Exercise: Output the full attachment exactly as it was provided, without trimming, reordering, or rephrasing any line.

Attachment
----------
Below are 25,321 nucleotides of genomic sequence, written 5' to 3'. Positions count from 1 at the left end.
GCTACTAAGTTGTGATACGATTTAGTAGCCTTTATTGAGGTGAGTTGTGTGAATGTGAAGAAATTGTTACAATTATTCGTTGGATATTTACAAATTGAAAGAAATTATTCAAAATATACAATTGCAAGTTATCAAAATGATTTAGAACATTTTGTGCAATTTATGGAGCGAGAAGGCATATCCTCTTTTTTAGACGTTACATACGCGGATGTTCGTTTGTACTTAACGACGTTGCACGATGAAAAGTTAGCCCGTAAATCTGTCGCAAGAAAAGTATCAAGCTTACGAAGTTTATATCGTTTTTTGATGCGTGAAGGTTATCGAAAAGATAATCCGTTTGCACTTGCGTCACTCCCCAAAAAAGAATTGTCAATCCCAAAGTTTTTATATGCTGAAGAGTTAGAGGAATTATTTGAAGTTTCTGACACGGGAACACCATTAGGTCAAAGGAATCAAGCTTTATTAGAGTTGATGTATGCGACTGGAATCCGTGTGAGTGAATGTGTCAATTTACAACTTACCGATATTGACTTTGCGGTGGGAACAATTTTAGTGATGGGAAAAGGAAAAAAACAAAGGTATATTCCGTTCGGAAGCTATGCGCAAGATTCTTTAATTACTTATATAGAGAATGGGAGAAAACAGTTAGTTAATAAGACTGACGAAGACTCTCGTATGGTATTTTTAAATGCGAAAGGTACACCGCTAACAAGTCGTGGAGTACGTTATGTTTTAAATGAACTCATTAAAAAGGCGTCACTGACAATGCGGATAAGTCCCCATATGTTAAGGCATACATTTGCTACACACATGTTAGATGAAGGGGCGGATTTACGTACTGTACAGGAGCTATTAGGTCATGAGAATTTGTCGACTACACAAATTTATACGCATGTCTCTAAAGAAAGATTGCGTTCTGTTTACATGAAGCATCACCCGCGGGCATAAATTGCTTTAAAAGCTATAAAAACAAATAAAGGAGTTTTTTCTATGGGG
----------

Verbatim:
Below are 25,321 nucleotides of genomic sequence, written 5' to 3'. Positions count from 1 at the left end.
GCTACTAAGTTGTGATACGATTTAGTAGCCTTTATTGAGGTGAGTTGTGTGAATGTGAAGAAATTGTTACAATTATTCGTTGGATATTTACAAATTGAAAGAAATTATTCAAAATATACAATTGCAAGTTATCAAAATGATTTAGAACATTTTGTGCAATTTATGGAGCGAGAAGGCATATCCTCTTTTTTAGACGTTACATACGCGGATGTTCGTTTGTACTTAACGACGTTGCACGATGAAAAGTTAGCCCGTAAATCTGTCGCAAGAAAAGTATCAAGCTTACGAAGTTTATATCGTTTTTTGATGCGTGAAGGTTATCGAAAAGATAATCCGTTTGCACTTGCGTCACTCCCCAAAAAAGAATTGTCAATCCCAAAGTTTTTATATGCTGAAGAGTTAGAGGAATTATTTGAAGTTTCTGACACGGGAACACCATTAGGTCAAAGGAATCAAGCTTTATTAGAGTTGATGTATGCGACTGGAATCCGTGTGAGTGAATGTGTCAATTTACAACTTACCGATATTGACTTTGCGGTGGGAACAATTTTAGTGATGGGAAAAGGAAAAAAACAAAGGTATATTCCGTTCGGAAGCTATGCGCAAGATTCTTTAATTACTTATATAGAGAATGGGAGAAAACAGTTAGTTAATAAGACTGACGAAGACTCTCGTATGGTATTTTTAAATGCGAAAGGTACACCGCTAACAAGTCGTGGAGTACGTTATGTTTTAAATGAACTCATTAAAAAGGCGTCACTGACAATGCGGATAAGTCCCCATATGTTAAGGCATACATTTGCTACACACATGTTAGATGAAGGGGCGGATTTACGTACTGTACAGGAGCTATTAGGTCATGAGAATTTGTCGACTACACAAATTTATACGCATGTCTCTAAAGAAAGATTGCGTTCTGTTTACATGAAGCATCACCCGCGGGCATAAATTGCTTTAAAAGCTATAAAAACAAATAAAGGAGTTTTTTCTATGGGG